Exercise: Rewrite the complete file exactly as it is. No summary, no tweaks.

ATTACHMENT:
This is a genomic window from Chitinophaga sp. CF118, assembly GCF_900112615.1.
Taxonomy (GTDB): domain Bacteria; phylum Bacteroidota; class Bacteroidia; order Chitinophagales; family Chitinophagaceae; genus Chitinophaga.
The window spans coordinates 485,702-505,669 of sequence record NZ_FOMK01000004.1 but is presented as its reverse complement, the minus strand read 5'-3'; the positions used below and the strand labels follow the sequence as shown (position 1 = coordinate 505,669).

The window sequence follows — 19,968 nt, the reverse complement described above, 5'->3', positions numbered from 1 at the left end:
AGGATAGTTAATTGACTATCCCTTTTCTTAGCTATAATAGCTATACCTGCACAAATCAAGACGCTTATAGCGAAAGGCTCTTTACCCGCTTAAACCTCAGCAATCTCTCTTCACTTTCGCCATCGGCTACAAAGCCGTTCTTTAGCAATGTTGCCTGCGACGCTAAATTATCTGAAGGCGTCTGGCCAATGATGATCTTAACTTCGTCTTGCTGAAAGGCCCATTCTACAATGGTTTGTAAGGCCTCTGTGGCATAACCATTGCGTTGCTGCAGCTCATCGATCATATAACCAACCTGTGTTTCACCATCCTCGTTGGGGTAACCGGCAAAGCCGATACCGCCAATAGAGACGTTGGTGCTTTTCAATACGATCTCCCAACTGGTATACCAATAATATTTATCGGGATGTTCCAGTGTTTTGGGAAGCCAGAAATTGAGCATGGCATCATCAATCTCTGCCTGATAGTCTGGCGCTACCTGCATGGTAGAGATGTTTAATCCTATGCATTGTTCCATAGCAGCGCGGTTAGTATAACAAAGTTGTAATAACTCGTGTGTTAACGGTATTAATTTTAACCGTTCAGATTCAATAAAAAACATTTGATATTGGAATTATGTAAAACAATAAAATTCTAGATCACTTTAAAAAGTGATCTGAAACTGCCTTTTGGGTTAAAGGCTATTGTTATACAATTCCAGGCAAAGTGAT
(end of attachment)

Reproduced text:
This is a genomic window from Chitinophaga sp. CF118, assembly GCF_900112615.1.
Taxonomy (GTDB): domain Bacteria; phylum Bacteroidota; class Bacteroidia; order Chitinophagales; family Chitinophagaceae; genus Chitinophaga.
The window spans coordinates 485,702-505,669 of sequence record NZ_FOMK01000004.1 but is presented as its reverse complement, the minus strand read 5'-3'; the positions used below and the strand labels follow the sequence as shown (position 1 = coordinate 505,669).

The window sequence follows — 19,968 nt, the reverse complement described above, 5'->3', positions numbered from 1 at the left end:
AGGATAGTTAATTGACTATCCCTTTTCTTAGCTATAATAGCTATACCTGCACAAATCAAGACGCTTATAGCGAAAGGCTCTTTACCCGCTTAAACCTCAGCAATCTCTCTTCACTTTCGCCATCGGCTACAAAGCCGTTCTTTAGCAATGTTGCCTGCGACGCTAAATTATCTGAAGGCGTCTGGCCAATGATGATCTTAACTTCGTCTTGCTGAAAGGCCCATTCTACAATGGTTTGTAAGGCCTCTGTGGCATAACCATTGCGTTGCTGCAGCTCATCGATCATATAACCAACCTGTGTTTCACCATCCTCGTTGGGGTAACCGGCAAAGCCGATACCGCCAATAGAGACGTTGGTGCTTTTCAATACGATCTCCCAACTGGTATACCAATAATATTTATCGGGATGTTCCAGTGTTTTGGGAAGCCAGAAATTGAGCATGGCATCATCAATCTCTGCCTGATAGTCTGGCGCTACCTGCATGGTAGAGATGTTTAATCCTATGCATTGTTCCATAGCAGCGCGGTTAGTATAACAAAGTTGTAATAACTCGTGTGTTAACGGTATTAATTTTAACCGTTCAGATTCAATAAAAAACATTTGATATTGGAATTATGTAAAACAATAAAATTCTAGATCACTTTAAAAAGTGATCTGAAACTGCCTTTTGGGTTAAAGGCTATTGTTATACAATTCCAGGCAAAGTGAT